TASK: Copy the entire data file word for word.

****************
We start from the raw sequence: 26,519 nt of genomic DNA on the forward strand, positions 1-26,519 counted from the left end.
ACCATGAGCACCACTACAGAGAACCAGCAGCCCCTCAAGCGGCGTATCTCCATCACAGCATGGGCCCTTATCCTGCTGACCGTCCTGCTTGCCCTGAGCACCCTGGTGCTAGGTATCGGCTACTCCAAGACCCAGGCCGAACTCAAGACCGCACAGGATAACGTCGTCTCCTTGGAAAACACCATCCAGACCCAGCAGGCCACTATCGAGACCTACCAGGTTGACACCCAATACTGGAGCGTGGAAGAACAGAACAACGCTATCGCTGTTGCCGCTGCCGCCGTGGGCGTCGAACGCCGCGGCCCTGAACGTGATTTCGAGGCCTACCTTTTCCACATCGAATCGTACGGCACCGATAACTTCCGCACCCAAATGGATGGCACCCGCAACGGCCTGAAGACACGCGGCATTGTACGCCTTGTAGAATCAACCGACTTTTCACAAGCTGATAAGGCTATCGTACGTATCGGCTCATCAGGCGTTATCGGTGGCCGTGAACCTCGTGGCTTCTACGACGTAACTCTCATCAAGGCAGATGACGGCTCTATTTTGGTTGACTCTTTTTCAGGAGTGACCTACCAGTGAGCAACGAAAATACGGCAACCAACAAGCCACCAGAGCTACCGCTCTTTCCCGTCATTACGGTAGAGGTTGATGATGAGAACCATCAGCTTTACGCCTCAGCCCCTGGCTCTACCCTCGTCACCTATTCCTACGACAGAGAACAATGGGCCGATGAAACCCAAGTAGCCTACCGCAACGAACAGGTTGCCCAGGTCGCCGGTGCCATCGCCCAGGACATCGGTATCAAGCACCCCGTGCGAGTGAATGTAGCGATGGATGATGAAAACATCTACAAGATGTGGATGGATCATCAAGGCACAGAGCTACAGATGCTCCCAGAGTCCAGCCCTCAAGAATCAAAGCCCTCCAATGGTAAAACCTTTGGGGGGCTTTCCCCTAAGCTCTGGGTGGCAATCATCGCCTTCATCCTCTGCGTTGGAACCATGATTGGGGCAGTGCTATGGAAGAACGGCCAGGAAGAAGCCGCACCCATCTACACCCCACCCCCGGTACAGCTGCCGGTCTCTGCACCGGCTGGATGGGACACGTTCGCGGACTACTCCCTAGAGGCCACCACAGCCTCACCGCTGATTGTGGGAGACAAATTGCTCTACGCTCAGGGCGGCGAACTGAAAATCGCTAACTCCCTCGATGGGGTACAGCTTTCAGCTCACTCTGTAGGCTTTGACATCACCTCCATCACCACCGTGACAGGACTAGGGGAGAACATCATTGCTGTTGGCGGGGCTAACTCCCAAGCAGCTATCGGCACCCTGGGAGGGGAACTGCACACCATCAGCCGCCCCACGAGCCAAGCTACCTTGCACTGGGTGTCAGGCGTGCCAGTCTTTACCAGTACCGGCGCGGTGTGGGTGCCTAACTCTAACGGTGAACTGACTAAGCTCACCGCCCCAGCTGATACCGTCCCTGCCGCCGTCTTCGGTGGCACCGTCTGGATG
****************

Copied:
We start from the raw sequence: 26,519 nt of genomic DNA on the forward strand, positions 1-26,519 counted from the left end.
ACCATGAGCACCACTACAGAGAACCAGCAGCCCCTCAAGCGGCGTATCTCCATCACAGCATGGGCCCTTATCCTGCTGACCGTCCTGCTTGCCCTGAGCACCCTGGTGCTAGGTATCGGCTACTCCAAGACCCAGGCCGAACTCAAGACCGCACAGGATAACGTCGTCTCCTTGGAAAACACCATCCAGACCCAGCAGGCCACTATCGAGACCTACCAGGTTGACACCCAATACTGGAGCGTGGAAGAACAGAACAACGCTATCGCTGTTGCCGCTGCCGCCGTGGGCGTCGAACGCCGCGGCCCTGAACGTGATTTCGAGGCCTACCTTTTCCACATCGAATCGTACGGCACCGATAACTTCCGCACCCAAATGGATGGCACCCGCAACGGCCTGAAGACACGCGGCATTGTACGCCTTGTAGAATCAACCGACTTTTCACAAGCTGATAAGGCTATCGTACGTATCGGCTCATCAGGCGTTATCGGTGGCCGTGAACCTCGTGGCTTCTACGACGTAACTCTCATCAAGGCAGATGACGGCTCTATTTTGGTTGACTCTTTTTCAGGAGTGACCTACCAGTGAGCAACGAAAATACGGCAACCAACAAGCCACCAGAGCTACCGCTCTTTCCCGTCATTACGGTAGAGGTTGATGATGAGAACCATCAGCTTTACGCCTCAGCCCCTGGCTCTACCCTCGTCACCTATTCCTACGACAGAGAACAATGGGCCGATGAAACCCAAGTAGCCTACCGCAACGAACAGGTTGCCCAGGTCGCCGGTGCCATCGCCCAGGACATCGGTATCAAGCACCCCGTGCGAGTGAATGTAGCGATGGATGATGAAAACATCTACAAGATGTGGATGGATCATCAAGGCACAGAGCTACAGATGCTCCCAGAGTCCAGCCCTCAAGAATCAAAGCCCTCCAATGGTAAAACCTTTGGGGGGCTTTCCCCTAAGCTCTGGGTGGCAATCATCGCCTTCATCCTCTGCGTTGGAACCATGATTGGGGCAGTGCTATGGAAGAACGGCCAGGAAGAAGCCGCACCCATCTACACCCCACCCCCGGTACAGCTGCCGGTCTCTGCACCGGCTGGATGGGACACGTTCGCGGACTACTCCCTAGAGGCCACCACAGCCTCACCGCTGATTGTGGGAGACAAATTGCTCTACGCTCAGGGCGGCGAACTGAAAATCGCTAACTCCCTCGATGGGGTACAGCTTTCAGCTCACTCTGTAGGCTTTGACATCACCTCCATCACCACCGTGACAGGACTAGGGGAGAACATCATTGCTGTTGGCGGGGCTAACTCCCAAGCAGCTATCGGCACCCTGGGAGGGGAACTGCACACCATCAGCCGCCCCACGAGCCAAGCTACCTTGCACTGGGTGTCAGGCGTGCCAGTCTTTACCAGTACCGGCGCGGTGTGGGTGCCTAACTCTAACGGTGAACTGACTAAGCTCACCGCCCCAGCTGATACCGTCCCTGCCGCCGTCTTCGGTGGCACCGTCTGGATG